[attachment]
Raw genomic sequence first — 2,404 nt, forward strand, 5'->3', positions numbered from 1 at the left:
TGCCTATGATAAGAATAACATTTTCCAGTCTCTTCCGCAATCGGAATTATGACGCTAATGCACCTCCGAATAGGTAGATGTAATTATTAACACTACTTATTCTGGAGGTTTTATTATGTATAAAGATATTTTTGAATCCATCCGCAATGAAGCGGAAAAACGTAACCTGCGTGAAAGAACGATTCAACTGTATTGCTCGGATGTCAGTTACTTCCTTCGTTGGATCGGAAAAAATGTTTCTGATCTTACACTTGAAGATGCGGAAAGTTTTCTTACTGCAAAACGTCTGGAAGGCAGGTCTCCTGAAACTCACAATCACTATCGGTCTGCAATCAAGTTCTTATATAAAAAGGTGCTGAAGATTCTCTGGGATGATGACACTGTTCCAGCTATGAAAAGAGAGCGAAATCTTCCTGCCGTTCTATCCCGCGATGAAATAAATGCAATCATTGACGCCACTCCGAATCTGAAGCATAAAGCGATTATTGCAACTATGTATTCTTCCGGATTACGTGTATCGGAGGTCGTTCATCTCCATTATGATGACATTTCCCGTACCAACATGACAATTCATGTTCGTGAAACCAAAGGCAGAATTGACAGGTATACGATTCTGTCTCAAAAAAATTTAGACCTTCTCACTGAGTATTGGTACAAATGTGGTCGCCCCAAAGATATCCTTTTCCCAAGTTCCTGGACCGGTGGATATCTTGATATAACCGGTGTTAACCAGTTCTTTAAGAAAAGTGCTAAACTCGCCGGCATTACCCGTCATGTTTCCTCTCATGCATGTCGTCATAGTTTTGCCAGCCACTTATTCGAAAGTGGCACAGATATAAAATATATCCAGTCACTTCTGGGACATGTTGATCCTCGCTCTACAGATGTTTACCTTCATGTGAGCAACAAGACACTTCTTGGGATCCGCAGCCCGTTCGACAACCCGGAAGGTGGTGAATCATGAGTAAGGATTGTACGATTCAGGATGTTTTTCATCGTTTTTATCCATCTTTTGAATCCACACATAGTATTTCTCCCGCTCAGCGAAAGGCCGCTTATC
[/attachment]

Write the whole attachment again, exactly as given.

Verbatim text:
Raw genomic sequence first — 2,404 nt, forward strand, 5'->3', positions numbered from 1 at the left:
TGCCTATGATAAGAATAACATTTTCCAGTCTCTTCCGCAATCGGAATTATGACGCTAATGCACCTCCGAATAGGTAGATGTAATTATTAACACTACTTATTCTGGAGGTTTTATTATGTATAAAGATATTTTTGAATCCATCCGCAATGAAGCGGAAAAACGTAACCTGCGTGAAAGAACGATTCAACTGTATTGCTCGGATGTCAGTTACTTCCTTCGTTGGATCGGAAAAAATGTTTCTGATCTTACACTTGAAGATGCGGAAAGTTTTCTTACTGCAAAACGTCTGGAAGGCAGGTCTCCTGAAACTCACAATCACTATCGGTCTGCAATCAAGTTCTTATATAAAAAGGTGCTGAAGATTCTCTGGGATGATGACACTGTTCCAGCTATGAAAAGAGAGCGAAATCTTCCTGCCGTTCTATCCCGCGATGAAATAAATGCAATCATTGACGCCACTCCGAATCTGAAGCATAAAGCGATTATTGCAACTATGTATTCTTCCGGATTACGTGTATCGGAGGTCGTTCATCTCCATTATGATGACATTTCCCGTACCAACATGACAATTCATGTTCGTGAAACCAAAGGCAGAATTGACAGGTATACGATTCTGTCTCAAAAAAATTTAGACCTTCTCACTGAGTATTGGTACAAATGTGGTCGCCCCAAAGATATCCTTTTCCCAAGTTCCTGGACCGGTGGATATCTTGATATAACCGGTGTTAACCAGTTCTTTAAGAAAAGTGCTAAACTCGCCGGCATTACCCGTCATGTTTCCTCTCATGCATGTCGTCATAGTTTTGCCAGCCACTTATTCGAAAGTGGCACAGATATAAAATATATCCAGTCACTTCTGGGACATGTTGATCCTCGCTCTACAGATGTTTACCTTCATGTGAGCAACAAGACACTTCTTGGGATCCGCAGCCCGTTCGACAACCCGGAAGGTGGTGAATCATGAGTAAGGATTGTACGATTCAGGATGTTTTTCATCGTTTTTATCCATCTTTTGAATCCACACATAGTATTTCTCCCGCTCAGCGAAAGGCCGCTTATC